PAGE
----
The Origins of Totalitarianism by Hannah Arendt

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Hannah Arendt's definitive work on totalitarianism and an essential component of any study of twentieth-century political history


The Origins of Totalitarianism begins with the rise of anti-Semitism in central and western Europe in the 1800s and continues with an examination of European colonial imperialism from 1884 to the outbreak of World War I. Arendt explores the institutions and operations of totalitarian movements, focusing on the two genuine forms of totalitarian government in our time—Nazi Germany and Stalinist Russia—which she adroitly recognizes were two sides of the same coin, rather than opposing philosophies of Right and Left. From this vantage point, she discusses the evolution of classes into masses, the role of propaganda in dealing with the nontotalitarian world, the use of terror, and the nature of isolation and loneliness as preconditions for total domination.


About Hannah Arendt

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HANNAH ARENDT was born in Hanover, Germany, in 1906, fled to Paris in 1933, and came to the United States after the outbreak of World War II. She was the editorial director of Schocken Books from 1946 to 1948. She taught at Berkeley, Princeton, the University of Chicago, and the New School for Social Research. Among her other books are The Human Condition, On Revolution, Essays in Understanding, The Jewish Writings, The Promise of Politics, Responsibility and Judgment, and The Life of the Mind. Arendt died in 1975.
Published March 21, 1973 by Mariner Books. 578 pages
Genres: History, Political & Social Sciences, Education & Reference, Law & Philosophy, War, Young Adult, Children's Books. Non-fiction

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A tri-partite study of anti-semitism (not merely the hatred of the Jews), imperialism (not merely conquest) and totalitarianism (not merely dictatorship) which examines political, social and historical forces with an impressive scholarship.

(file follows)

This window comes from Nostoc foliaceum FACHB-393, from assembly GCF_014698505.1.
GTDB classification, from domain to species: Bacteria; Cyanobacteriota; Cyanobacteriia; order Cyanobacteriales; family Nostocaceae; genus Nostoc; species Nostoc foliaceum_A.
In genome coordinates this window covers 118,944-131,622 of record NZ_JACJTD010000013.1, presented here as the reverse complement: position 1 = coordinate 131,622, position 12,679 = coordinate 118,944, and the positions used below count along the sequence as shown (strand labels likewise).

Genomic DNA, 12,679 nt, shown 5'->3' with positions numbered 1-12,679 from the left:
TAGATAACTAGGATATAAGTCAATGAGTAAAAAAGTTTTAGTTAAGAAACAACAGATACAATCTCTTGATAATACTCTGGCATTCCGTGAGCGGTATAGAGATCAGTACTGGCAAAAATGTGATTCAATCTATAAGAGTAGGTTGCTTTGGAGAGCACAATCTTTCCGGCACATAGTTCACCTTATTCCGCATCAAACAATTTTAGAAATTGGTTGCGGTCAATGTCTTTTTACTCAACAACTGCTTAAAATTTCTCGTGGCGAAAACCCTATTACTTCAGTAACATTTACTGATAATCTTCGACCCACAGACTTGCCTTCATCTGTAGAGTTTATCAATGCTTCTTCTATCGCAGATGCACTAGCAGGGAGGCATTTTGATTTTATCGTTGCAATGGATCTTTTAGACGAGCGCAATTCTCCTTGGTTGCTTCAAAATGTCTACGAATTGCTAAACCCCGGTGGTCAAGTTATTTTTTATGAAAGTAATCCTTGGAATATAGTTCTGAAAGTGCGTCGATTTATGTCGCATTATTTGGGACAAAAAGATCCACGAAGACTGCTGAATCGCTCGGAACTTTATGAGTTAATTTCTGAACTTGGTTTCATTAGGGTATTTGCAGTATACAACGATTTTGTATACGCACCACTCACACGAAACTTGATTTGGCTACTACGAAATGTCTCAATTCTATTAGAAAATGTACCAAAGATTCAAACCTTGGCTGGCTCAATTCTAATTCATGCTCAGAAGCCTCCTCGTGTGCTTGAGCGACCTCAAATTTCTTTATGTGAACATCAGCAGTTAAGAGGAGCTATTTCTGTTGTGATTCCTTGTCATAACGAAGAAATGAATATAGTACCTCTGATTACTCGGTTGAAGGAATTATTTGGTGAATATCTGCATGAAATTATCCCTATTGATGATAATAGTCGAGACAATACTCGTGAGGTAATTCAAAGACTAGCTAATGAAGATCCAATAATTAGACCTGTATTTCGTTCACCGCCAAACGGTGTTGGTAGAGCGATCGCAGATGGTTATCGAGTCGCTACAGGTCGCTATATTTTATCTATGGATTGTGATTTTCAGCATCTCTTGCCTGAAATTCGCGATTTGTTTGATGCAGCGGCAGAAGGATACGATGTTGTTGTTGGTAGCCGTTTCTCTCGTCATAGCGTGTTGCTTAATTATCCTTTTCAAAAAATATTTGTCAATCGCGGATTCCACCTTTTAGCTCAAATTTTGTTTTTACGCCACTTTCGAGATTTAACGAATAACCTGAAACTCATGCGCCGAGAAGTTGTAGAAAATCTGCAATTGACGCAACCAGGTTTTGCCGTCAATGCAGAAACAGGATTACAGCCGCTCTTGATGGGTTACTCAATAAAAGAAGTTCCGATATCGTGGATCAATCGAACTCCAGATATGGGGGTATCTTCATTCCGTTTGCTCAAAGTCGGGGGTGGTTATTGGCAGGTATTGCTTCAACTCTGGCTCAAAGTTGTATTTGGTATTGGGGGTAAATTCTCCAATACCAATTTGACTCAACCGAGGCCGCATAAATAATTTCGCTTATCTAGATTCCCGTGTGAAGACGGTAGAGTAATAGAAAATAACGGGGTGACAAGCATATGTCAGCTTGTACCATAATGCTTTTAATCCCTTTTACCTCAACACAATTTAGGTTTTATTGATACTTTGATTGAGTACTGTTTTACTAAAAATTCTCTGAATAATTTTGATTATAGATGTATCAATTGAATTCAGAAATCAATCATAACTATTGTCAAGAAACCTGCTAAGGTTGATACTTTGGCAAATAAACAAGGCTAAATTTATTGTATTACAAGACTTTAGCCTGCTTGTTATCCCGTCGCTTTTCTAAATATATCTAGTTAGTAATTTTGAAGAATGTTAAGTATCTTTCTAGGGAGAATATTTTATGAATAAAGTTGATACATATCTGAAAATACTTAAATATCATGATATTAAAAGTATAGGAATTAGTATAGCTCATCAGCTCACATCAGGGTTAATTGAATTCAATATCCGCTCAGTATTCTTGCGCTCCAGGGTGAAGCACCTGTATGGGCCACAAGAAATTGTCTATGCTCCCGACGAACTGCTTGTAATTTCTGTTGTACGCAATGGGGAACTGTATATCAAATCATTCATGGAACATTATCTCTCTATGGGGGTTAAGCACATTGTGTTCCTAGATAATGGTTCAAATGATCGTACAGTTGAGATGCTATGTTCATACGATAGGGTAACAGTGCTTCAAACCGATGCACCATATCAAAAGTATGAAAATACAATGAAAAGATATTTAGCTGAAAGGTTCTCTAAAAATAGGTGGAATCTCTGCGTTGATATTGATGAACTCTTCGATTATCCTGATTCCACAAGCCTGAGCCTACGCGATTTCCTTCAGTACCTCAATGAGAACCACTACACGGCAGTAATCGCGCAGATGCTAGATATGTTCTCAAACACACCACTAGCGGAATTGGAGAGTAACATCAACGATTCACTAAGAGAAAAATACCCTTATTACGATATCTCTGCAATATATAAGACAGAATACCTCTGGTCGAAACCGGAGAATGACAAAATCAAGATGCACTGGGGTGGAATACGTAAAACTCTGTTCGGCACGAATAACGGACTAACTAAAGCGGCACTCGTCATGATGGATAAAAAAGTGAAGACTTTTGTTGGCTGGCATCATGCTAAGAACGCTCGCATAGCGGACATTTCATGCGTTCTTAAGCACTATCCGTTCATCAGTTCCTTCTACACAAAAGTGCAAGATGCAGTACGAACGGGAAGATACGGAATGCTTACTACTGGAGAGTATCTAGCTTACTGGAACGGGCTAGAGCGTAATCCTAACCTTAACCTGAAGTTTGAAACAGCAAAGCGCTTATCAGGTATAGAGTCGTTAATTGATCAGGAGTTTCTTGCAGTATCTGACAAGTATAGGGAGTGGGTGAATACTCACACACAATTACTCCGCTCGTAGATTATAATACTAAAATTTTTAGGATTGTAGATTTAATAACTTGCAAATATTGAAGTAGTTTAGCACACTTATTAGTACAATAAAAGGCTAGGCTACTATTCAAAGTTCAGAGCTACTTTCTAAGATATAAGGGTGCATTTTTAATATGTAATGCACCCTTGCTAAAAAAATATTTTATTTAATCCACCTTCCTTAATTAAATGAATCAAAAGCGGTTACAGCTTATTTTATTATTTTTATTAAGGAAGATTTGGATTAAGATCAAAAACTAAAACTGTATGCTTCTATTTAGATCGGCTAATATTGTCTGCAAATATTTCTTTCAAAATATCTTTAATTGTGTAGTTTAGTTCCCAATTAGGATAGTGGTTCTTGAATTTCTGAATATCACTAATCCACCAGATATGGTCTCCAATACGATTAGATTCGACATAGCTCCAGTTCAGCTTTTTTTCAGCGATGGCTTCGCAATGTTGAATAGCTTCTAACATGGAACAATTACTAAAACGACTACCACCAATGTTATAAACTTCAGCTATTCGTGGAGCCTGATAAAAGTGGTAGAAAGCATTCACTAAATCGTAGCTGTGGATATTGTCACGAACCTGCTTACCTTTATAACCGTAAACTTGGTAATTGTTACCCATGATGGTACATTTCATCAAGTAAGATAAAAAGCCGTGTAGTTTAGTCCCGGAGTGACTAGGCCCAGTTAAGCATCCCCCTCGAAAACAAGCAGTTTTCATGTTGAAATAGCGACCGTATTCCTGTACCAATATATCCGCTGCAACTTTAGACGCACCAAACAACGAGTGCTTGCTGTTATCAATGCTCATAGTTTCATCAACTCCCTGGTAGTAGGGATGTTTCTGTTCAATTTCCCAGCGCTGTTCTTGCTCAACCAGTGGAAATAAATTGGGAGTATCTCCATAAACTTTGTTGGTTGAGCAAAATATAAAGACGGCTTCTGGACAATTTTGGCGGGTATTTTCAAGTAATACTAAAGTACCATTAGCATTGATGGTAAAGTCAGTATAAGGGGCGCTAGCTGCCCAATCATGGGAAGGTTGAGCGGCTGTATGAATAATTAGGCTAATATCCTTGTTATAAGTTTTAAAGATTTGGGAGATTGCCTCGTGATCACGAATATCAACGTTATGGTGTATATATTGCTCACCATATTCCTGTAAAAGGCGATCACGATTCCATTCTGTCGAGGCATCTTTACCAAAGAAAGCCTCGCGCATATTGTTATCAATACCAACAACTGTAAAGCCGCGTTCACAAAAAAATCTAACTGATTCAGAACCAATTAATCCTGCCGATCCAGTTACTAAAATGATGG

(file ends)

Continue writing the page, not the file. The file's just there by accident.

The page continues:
Oct 13 2011 | Read Full Review of The Origins of Totalitarianism

The Daily Beast

Rarely have I seen a film in which the image of a woman, thinking, steadily holds the camera the way it does here—whether she is thinking and smoking, thinking and staring into space, thinking and cutting up vegetables, thinking and conversing, or thinking and tapping typewriter keys—without prod...

Jun 04 2013 | Read Full Review of The Origins of Totalitarianism

London Review of Books

But if Dr Barber would take the trouble to go back and reread, for example, Hannah Arendt’s Origins of Totalitarianism, he would see that the bulk of Getty’s argument is quite compatible with – indeed, tends to support – the basic account of Soviet totalitarianism and its development given by Are...

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One way this may still be avoided is, if the current regime develops its own brand of democracy by allowing another party to develop and run for elections by the people of Cuba for the people of Cuba.

Aug 01 2006 | Read Full Review of The Origins of Totalitarianism


Since his death in 1956 Mencken’s reputation has been kept fitfully alive by a popular paperback, The Vintage Mencken, compiled by Alistair Cooke, and by the fat compendium – edited by the man himself – A Mencken Chrestomathy.

Dec 10 2010 | Read Full Review of The Origins of Totalitarianism

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